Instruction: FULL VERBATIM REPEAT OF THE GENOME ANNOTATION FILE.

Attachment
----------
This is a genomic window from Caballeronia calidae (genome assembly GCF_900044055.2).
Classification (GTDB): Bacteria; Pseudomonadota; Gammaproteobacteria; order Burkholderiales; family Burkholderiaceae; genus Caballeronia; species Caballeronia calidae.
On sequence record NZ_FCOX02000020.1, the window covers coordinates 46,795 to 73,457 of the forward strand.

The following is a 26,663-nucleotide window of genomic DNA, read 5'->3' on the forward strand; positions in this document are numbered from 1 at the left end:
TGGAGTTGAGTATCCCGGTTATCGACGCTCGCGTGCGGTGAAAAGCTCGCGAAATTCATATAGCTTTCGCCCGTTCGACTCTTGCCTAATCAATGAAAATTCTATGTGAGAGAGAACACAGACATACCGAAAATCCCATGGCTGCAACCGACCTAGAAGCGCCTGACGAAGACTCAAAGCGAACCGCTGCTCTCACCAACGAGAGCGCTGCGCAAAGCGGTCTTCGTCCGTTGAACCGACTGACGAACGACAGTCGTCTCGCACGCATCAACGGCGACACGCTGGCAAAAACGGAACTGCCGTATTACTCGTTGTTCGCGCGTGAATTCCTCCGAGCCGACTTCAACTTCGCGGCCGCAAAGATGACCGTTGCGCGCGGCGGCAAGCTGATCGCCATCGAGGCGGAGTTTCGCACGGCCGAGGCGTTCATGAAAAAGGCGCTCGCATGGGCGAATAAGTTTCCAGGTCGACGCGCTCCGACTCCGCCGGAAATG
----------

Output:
This is a genomic window from Caballeronia calidae (genome assembly GCF_900044055.2).
Classification (GTDB): Bacteria; Pseudomonadota; Gammaproteobacteria; order Burkholderiales; family Burkholderiaceae; genus Caballeronia; species Caballeronia calidae.
On sequence record NZ_FCOX02000020.1, the window covers coordinates 46,795 to 73,457 of the forward strand.

The following is a 26,663-nucleotide window of genomic DNA, read 5'->3' on the forward strand; positions in this document are numbered from 1 at the left end:
TGGAGTTGAGTATCCCGGTTATCGACGCTCGCGTGCGGTGAAAAGCTCGCGAAATTCATATAGCTTTCGCCCGTTCGACTCTTGCCTAATCAATGAAAATTCTATGTGAGAGAGAACACAGACATACCGAAAATCCCATGGCTGCAACCGACCTAGAAGCGCCTGACGAAGACTCAAAGCGAACCGCTGCTCTCACCAACGAGAGCGCTGCGCAAAGCGGTCTTCGTCCGTTGAACCGACTGACGAACGACAGTCGTCTCGCACGCATCAACGGCGACACGCTGGCAAAAACGGAACTGCCGTATTACTCGTTGTTCGCGCGTGAATTCCTCCGAGCCGACTTCAACTTCGCGGCCGCAAAGATGACCGTTGCGCGCGGCGGCAAGCTGATCGCCATCGAGGCGGAGTTTCGCACGGCCGAGGCGTTCATGAAAAAGGCGCTCGCATGGGCGAATAAGTTTCCAGGTCGACGCGCTCCGACTCCGCCGGAAATG